Marriage - Creating Good Vibes

Disappointment is the most dominant characteristic of a married relationship.
— John Bradshaw

If this is true, we should expect disappointment in our relationships.  If we fail to plan for disappointment in marriage, the surprise of such disappointment can be enough to send a relationship into a downward spiral.  How does one balance this potentially cynical mindset and yet cultivate a healthy hope for a loving marriage?

Delayed Gratification

It can take an avocado tree anywhere from 5 to 13 years to begin to produce fruit.  Naturally, we don’t expect to water it once in the morning and see our first avocado in the afternoon.  If this were the expectation we would be let down regularly, and there would be no such thing as guacamole (my favorite)!  Relationships are no different.  The care we put in now will show itself later, sometimes much later.  Likewise, negativity will produce its fruit in due time.  

  Immediate Dissatisfaction


While nourishing a tree over time can eventually produce good fruit, poisoning that same tree will get you immediate results.  It will wither and die.  This is why creating a healthy marriage is difficult to do.  The love we put in can be absorbed - over time, but the toxicity we bring to a relationship is absorbed now! Not only is it immediate, but it can powerfully block love from being received.  To make matters worse, it’s quite common to have good intentions and yet poison the tree accidentally when we’re having an off day, or tired or “hangry."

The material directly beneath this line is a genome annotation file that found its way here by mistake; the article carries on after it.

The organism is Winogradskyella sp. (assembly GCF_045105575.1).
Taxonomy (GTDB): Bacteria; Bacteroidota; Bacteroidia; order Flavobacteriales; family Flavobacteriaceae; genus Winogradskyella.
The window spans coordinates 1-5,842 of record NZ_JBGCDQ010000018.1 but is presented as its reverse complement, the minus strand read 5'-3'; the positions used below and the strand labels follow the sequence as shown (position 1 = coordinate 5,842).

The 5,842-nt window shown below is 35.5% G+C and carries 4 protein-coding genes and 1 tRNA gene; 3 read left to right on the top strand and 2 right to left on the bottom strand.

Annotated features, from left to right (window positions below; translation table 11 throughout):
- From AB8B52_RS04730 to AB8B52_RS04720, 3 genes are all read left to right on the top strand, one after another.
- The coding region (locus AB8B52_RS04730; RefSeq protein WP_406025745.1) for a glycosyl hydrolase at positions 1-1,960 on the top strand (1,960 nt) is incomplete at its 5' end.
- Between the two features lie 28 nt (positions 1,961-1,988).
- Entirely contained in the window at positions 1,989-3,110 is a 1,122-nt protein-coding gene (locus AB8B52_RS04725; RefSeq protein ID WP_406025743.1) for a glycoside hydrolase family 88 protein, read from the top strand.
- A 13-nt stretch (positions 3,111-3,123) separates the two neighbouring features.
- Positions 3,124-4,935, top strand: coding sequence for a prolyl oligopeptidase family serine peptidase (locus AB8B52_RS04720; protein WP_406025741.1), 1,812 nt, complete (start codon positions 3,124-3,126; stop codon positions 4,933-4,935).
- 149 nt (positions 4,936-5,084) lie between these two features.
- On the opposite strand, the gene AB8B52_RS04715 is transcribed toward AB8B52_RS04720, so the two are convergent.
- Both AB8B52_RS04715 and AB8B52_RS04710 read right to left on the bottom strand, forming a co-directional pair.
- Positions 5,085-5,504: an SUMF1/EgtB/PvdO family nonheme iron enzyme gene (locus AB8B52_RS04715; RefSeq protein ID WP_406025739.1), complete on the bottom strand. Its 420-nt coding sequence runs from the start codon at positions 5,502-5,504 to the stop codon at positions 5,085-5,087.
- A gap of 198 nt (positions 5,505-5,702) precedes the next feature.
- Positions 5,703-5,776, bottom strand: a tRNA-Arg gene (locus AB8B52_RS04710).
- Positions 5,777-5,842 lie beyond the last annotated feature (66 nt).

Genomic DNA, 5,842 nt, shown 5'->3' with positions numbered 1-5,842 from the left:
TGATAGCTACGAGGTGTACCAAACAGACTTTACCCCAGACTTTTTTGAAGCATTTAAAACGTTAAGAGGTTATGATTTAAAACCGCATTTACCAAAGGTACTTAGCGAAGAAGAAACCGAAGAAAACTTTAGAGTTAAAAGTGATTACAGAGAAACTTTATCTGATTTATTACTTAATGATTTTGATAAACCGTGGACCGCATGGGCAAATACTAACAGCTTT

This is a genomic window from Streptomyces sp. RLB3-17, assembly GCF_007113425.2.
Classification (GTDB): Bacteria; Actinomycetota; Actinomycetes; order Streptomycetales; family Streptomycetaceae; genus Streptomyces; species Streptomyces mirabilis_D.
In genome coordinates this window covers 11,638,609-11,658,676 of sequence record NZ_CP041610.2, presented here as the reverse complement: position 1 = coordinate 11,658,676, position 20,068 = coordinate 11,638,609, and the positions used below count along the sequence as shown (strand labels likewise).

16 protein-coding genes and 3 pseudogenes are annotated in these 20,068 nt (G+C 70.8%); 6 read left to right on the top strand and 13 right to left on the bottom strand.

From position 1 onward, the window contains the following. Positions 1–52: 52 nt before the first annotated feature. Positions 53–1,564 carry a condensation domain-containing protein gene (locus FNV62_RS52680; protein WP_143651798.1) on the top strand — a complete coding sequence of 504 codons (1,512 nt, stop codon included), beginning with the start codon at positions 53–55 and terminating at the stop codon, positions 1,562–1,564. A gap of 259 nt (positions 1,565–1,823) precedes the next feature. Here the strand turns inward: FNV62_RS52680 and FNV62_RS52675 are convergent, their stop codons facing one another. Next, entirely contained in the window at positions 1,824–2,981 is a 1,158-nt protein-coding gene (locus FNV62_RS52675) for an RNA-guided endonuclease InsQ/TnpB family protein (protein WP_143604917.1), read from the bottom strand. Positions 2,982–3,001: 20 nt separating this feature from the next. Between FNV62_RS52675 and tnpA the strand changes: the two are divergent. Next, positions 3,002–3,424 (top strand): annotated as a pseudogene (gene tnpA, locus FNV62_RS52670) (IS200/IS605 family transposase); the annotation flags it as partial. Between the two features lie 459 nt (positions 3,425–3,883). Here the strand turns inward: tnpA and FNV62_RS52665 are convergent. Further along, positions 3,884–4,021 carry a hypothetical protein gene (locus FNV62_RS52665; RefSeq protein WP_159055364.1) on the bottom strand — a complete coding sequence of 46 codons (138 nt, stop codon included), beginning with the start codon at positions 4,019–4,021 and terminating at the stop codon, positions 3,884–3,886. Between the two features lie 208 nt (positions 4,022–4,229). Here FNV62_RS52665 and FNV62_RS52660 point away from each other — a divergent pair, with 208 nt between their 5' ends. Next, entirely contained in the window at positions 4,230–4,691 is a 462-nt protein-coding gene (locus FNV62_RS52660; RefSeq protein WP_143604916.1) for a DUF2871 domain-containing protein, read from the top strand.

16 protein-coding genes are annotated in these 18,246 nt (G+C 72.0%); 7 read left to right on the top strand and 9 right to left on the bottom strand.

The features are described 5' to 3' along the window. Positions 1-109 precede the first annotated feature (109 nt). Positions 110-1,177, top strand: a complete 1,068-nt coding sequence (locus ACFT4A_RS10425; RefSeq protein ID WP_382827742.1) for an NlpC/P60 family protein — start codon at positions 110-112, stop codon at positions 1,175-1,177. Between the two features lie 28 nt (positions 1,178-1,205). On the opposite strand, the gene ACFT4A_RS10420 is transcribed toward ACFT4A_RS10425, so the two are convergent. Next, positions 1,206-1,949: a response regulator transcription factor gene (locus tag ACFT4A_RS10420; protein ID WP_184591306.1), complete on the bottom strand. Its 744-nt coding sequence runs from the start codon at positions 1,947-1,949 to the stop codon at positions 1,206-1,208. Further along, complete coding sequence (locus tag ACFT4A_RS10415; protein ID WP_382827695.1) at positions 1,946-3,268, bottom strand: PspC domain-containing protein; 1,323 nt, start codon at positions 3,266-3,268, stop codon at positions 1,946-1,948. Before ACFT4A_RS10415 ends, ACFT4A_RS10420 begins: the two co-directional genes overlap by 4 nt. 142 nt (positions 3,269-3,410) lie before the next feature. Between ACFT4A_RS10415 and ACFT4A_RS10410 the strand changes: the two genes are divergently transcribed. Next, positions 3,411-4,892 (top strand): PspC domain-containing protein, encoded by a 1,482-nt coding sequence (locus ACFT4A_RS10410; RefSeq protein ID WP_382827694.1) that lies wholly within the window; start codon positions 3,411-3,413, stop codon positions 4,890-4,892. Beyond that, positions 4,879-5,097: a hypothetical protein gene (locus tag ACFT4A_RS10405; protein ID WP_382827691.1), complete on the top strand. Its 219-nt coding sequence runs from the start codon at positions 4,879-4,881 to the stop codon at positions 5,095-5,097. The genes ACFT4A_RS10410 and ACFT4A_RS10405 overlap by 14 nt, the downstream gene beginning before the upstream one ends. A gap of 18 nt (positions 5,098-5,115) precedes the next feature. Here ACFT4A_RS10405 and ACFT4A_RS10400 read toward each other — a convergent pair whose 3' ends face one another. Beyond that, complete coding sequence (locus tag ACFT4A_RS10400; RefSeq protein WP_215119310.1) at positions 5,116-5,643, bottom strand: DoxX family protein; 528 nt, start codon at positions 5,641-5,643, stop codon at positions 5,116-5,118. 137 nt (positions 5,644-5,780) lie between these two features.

Creating a healthy marriage requires intentionality and effort.  This is because in marriage there is no middle ground.  You are either for your spouse or you are against them.  There is no, “I’ll wait and see if s/he is for me.”  You must decide to give nourishment (love) or you will decide to self protect (poison).

Positive Sentiment Override

Renowned marriage expert Dr. John Gottman talks about positive sentiment override.  His research suggests some good news.  We can create a healthy perspective of ourselves for our spouse by having at least 5 positive interactions to each negative interaction (5 to 1 ratio).  In doing so we can create a stable and happy relationship.  This means that the neutral or even negative comments we sometimes make can bounce off of our spouse because of the positive and healthy foundation we’ve established  for our relationship.  The bad news is that negative sentiment override is also a potential reality - the neutral comment can be absorbed as bad, if it lands on the toxic foundation we’ve established.  Our words are so important.  How we use them with one another will determine whether we produce a relationship that gives life or death.  

Josh Grover LMHC